You can't implement multiple instances of a generic interface in F#. This is a bummer in my case, because I had a plan to implement an interface called ICastableTo<'T> that could be used for pattern matching:
type ICastableTo<'T> = /// <summary> /// Returns a casted version of the object /// </summary> member this.Value : 'T ... (*x:obj*) match x with | :? ICastableTo<SomeType> as x -> doSomethingWith(x.Value) | _ -> invalidOp("can't cast like that")
However, when I tried to actually use this, I face an issue because I can't implement mulitple version of the ICastableTo interface (see Implementing the same interface at different generic instantiations), yet some of my classes are actually castable to more than one type.
What would be my best option here? I could of course define an ICastable interface and use a "PossibleCasts" property that would expose all available casting delegates but that's not super beautiful and does not play that well with inheritance.
Here's what my code looks like:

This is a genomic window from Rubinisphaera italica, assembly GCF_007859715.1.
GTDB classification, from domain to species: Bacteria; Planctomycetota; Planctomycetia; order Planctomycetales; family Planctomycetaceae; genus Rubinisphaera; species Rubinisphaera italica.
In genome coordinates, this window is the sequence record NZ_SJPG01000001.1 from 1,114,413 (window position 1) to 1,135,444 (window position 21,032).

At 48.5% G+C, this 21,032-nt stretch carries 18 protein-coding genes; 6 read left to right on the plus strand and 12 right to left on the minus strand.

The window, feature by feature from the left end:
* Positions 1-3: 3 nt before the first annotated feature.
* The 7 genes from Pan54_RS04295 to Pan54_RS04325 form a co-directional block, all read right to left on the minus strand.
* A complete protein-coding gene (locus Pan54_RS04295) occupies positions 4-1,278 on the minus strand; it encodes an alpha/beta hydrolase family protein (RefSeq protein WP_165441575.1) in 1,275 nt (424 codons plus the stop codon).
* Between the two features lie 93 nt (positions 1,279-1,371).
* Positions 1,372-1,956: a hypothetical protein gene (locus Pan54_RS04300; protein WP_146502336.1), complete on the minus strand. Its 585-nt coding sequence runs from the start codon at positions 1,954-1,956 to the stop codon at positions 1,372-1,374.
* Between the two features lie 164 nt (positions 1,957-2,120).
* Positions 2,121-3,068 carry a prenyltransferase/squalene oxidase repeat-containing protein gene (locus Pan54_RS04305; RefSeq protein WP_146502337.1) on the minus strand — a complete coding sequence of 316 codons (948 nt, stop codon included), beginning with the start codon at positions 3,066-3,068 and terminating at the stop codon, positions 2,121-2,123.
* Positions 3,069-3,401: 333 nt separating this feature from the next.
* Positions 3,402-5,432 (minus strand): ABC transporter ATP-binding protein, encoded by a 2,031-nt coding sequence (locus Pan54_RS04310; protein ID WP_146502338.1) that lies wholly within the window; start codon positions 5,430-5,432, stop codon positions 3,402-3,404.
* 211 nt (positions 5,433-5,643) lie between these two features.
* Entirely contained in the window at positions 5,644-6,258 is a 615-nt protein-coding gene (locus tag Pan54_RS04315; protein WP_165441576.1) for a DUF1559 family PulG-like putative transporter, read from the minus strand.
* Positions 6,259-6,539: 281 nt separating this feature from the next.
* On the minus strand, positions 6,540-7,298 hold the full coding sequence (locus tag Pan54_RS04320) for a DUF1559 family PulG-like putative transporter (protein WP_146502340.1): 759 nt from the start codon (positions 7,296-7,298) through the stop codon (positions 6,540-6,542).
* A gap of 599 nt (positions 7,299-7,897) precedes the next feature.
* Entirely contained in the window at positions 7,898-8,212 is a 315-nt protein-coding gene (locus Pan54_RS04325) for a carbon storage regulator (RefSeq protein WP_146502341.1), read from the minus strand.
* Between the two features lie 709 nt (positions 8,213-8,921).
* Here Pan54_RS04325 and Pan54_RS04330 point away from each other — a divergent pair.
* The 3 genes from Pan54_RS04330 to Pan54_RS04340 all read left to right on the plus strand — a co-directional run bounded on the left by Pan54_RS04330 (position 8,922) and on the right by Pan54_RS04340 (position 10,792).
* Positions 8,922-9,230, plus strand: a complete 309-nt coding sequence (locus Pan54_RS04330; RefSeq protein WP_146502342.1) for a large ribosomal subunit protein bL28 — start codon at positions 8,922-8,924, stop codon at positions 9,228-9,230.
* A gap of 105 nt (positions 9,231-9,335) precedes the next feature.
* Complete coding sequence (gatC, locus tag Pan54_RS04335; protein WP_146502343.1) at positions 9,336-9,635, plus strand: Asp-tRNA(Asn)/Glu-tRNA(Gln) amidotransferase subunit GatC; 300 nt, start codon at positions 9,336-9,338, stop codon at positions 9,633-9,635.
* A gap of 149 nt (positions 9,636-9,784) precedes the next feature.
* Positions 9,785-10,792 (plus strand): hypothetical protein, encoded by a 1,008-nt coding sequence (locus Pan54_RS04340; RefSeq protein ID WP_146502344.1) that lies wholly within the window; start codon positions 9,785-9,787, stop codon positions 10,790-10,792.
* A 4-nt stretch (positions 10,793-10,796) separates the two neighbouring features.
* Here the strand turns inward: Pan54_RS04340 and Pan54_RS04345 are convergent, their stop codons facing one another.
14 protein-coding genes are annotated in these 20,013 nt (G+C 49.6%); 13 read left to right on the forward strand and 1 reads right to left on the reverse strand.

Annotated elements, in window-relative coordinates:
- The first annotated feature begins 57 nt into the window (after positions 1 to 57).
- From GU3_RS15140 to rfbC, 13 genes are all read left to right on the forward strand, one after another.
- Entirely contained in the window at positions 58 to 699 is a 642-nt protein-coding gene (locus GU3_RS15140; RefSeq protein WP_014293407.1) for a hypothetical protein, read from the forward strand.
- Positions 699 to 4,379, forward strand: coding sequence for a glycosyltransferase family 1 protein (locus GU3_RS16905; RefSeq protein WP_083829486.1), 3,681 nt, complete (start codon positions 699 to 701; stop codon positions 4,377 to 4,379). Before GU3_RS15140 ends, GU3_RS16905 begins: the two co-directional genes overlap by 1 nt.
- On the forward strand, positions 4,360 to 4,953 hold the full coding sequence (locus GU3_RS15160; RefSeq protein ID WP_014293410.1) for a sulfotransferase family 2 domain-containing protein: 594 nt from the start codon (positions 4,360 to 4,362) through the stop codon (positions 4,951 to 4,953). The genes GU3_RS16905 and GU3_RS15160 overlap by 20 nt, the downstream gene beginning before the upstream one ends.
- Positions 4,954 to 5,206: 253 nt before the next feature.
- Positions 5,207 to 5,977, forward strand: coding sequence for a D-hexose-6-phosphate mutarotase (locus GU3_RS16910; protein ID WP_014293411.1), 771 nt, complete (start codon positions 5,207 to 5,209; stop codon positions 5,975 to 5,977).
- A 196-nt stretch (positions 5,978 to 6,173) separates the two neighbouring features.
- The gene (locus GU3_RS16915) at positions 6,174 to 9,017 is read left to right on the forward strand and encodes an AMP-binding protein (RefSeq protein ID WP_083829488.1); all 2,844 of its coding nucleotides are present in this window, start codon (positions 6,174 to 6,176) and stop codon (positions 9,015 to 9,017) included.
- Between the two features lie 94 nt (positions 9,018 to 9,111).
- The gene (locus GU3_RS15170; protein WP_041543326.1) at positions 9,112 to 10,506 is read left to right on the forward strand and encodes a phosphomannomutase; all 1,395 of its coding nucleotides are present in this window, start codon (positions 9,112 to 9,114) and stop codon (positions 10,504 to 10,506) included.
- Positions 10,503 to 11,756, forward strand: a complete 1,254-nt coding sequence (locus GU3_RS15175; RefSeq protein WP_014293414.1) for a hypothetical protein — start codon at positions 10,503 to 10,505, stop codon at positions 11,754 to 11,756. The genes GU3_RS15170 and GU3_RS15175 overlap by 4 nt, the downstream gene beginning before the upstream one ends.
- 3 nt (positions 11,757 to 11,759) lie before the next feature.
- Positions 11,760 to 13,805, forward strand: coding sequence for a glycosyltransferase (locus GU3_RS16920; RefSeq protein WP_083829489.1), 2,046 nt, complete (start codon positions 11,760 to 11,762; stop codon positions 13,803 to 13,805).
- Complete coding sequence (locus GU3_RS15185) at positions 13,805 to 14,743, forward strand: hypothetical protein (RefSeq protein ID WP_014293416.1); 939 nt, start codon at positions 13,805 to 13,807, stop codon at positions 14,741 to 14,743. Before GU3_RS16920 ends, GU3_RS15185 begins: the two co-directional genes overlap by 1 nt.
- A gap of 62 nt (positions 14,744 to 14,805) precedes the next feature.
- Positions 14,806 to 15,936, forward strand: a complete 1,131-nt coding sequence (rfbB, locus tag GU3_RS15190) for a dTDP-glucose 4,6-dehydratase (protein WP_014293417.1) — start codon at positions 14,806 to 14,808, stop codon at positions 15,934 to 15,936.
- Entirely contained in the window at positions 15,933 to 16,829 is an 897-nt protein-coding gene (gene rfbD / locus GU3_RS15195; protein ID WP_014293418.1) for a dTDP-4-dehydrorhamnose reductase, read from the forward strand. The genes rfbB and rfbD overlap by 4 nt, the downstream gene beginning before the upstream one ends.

type BindableFunction<'T,'V>(func : 'T -> 'V) = member val Parent : 'T = nothing with get, set interface Specializable with member SpecializeFor(x: obj) = match x with | :? ICastable<'T> as x -> Parent <- x.Value | _ -> invalidOp("")
and then I've my castable classes. For example, I've a TCell class that has a reference to a Cell (composition) and can therefore be casted into a Cell for the purpose of function binding, even if there's no inheritance link between the two types.
I think what I will end up doing is generating the "match x with | ICastable<'T>" to be non-generic (aka, I'll use ICastableOf_Cell and find the good interface using Reflection (get type by name) and then generate the code using Reflection.Emit.
The other option would be to give the BindableFunction two generic types, one being the value type, and the other one ICastableOf_Cell, which is maybe a better idea but would make my code more verbose at various places.